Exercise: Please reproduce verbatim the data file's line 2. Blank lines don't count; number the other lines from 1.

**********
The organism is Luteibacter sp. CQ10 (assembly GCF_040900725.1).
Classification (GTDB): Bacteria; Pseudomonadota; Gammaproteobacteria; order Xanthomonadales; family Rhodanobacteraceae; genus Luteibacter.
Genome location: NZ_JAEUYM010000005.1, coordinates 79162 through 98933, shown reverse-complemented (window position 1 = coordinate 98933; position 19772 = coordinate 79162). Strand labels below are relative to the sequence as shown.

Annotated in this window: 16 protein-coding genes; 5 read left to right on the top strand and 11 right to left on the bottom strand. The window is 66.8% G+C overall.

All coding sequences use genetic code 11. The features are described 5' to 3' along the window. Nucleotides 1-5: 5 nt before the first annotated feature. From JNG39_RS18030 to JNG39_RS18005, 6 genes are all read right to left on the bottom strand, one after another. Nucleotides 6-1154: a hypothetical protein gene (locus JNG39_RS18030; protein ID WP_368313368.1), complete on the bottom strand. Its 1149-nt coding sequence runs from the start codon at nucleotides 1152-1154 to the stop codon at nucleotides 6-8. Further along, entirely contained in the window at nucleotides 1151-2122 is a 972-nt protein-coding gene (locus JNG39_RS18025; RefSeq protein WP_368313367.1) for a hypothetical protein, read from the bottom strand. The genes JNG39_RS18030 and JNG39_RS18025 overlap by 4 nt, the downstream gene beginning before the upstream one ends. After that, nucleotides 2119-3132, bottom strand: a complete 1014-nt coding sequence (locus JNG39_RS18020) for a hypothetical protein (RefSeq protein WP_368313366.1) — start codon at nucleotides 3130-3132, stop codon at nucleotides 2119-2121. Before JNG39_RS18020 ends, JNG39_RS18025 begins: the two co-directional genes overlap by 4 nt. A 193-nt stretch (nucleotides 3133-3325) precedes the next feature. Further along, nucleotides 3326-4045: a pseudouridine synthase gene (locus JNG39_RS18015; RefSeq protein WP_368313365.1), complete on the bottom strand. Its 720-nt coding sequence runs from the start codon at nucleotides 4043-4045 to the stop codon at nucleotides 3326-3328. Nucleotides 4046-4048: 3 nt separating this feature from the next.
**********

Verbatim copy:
Classification (GTDB): Bacteria; Pseudomonadota; Gammaproteobacteria; order Xanthomonadales; family Rhodanobacteraceae; genus Luteibacter.